The birth of a movement is a perilous thing to put on stage. It can be fraught with sanctimony or awash in details that seem more dry than dramatic.

But “The Temperamentals,” Jon Marans’ fascinating look at the fledgling efforts of gay activism, manages to avoid those pitfalls while being entertaining, educational and emotionally affecting.

The play, now on view at off-Broadway’s New World Stages, focuses on the drive for equality by Harry Hay, a firebrand of a gay man in post-World War II Los Angeles. In the early 1950s, Hay championed the rights of homosexuals or as they were euphemistically referred to by Hay during the period, “Temperamentals.”


Hay and several others founded the Mattachine Society, named after a secretive, medieval, all-male organization that in its masked entertainments often criticized kings and the church.

And Hay, who died in 2002 at 90, was larger than life, fearless in his advocacy and in his energy to get things done. As he says in the play, “I was born on Easter Sunday. The Titanic went down the following Thursday. And why? Two Titanics can’t exist in the world at one time! When one shows up, the other has to go down!”

Thomas Jay Ryan portrays this difficult, sometimes strange man, neatly balancing his overbearing sense of purpose with his personal struggles, including his relationship with Rudi Gernreich, who would became a major fashion designer in the 1960s.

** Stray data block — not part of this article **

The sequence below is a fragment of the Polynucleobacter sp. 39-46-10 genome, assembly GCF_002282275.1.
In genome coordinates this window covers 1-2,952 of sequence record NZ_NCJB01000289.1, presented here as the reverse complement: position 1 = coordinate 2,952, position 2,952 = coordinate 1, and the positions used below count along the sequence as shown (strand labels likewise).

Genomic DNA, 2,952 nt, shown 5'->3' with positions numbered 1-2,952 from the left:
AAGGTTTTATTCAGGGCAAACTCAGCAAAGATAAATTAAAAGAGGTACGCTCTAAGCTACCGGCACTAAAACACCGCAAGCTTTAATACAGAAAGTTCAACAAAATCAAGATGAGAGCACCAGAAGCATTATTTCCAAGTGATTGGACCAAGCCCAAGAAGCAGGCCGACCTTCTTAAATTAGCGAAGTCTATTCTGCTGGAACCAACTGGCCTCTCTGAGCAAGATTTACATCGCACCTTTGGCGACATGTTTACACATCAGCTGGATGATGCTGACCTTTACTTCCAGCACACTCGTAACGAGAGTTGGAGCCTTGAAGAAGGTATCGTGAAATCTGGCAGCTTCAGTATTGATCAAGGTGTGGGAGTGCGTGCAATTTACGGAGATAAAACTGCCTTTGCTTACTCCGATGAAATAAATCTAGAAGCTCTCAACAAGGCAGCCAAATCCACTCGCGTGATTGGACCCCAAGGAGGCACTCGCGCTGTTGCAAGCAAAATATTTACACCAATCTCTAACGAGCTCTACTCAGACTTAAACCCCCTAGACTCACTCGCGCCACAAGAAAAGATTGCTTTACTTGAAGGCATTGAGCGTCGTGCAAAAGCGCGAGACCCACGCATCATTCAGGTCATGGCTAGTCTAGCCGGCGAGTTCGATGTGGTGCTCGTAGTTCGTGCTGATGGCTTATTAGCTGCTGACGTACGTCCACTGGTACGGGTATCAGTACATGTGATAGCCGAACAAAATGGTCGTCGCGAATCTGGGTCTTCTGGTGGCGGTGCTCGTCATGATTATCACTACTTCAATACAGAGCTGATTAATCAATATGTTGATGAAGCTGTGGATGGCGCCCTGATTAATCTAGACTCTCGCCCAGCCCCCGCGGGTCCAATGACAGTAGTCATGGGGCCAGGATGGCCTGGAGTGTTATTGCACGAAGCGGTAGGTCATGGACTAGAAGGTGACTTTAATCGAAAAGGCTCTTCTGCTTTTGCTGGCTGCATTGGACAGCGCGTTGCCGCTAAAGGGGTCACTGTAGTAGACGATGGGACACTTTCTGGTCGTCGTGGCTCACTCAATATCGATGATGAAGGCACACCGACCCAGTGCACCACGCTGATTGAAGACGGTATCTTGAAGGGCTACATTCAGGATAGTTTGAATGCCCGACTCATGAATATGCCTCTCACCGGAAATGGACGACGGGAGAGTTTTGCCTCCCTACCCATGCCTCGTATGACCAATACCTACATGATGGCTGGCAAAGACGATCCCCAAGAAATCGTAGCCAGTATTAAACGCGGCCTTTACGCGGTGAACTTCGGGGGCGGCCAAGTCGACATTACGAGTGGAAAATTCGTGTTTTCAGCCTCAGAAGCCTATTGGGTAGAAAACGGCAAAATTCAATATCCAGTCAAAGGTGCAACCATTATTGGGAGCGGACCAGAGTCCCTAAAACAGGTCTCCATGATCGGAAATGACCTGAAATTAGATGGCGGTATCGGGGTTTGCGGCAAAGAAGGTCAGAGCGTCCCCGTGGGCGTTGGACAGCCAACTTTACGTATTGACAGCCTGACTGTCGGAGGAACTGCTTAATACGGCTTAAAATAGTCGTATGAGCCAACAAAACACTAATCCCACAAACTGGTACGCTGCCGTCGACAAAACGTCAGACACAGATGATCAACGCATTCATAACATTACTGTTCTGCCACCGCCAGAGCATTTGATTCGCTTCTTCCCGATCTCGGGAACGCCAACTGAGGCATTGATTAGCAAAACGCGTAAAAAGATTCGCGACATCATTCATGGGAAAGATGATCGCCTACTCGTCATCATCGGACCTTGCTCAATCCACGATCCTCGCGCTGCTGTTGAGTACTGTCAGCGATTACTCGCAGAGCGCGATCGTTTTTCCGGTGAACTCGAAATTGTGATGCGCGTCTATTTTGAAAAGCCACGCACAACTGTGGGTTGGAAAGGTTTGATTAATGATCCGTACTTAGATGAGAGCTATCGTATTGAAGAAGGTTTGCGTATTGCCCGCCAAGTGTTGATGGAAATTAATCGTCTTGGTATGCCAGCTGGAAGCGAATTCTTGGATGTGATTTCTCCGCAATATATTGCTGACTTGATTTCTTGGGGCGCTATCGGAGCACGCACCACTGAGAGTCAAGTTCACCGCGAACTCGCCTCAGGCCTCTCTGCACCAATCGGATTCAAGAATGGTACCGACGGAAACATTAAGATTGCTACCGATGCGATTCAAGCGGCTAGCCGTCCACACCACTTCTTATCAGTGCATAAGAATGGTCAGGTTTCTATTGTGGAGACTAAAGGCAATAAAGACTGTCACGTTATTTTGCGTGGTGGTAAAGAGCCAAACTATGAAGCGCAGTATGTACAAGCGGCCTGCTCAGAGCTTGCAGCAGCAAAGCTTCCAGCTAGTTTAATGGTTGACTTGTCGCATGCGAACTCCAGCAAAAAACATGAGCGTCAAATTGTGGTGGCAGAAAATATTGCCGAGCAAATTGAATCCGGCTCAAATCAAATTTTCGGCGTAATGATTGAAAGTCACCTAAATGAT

Gernreich was an Austrian Jew, a refugee from a war-weary Europe who longed to make his name in the movie business. Handsome, stylish and charming, he was the balm that soothed the ever-abrasive Hay. As the designer, Michael Urie of television’s “Ugly Betty” delivers an ingratiating performance, complete with Germanic accent. He expertly channels the man, who carefully camouflaged his sexual identity as he moved upward in the fashion business.

A trio of other actors, Arnie Burton, Matthew Schneck and Sam Breslin Wright, play a variety of roles. Under Jonathan Silverstein’s smooth direction, they effortlessly change characters, from Mattachine Society founding members to a parade of gay men, both in and out of the closet. Burton is particularly effective as film director Vincente Minnelli, offering words of caution to Gernreich about his career.

Marans’ docudrama of a script negotiates these stories with remarkable fluidity. But it doesn’t sacrifice character for swiftness.

The Mattachine Society eventually disappeared as the campaign for gay rights moved forward-from the 1969 Stonewall riots in New York to the ACT UP demonstrations during the AIDS crisis of the late 1980s and early ‘90s. But “The Temperamentals” is where it began, a memorial to the often courageous, sometimes outrageous pioneers who deserve not to be forgotten.

The Temperamentals
New World Stages
New York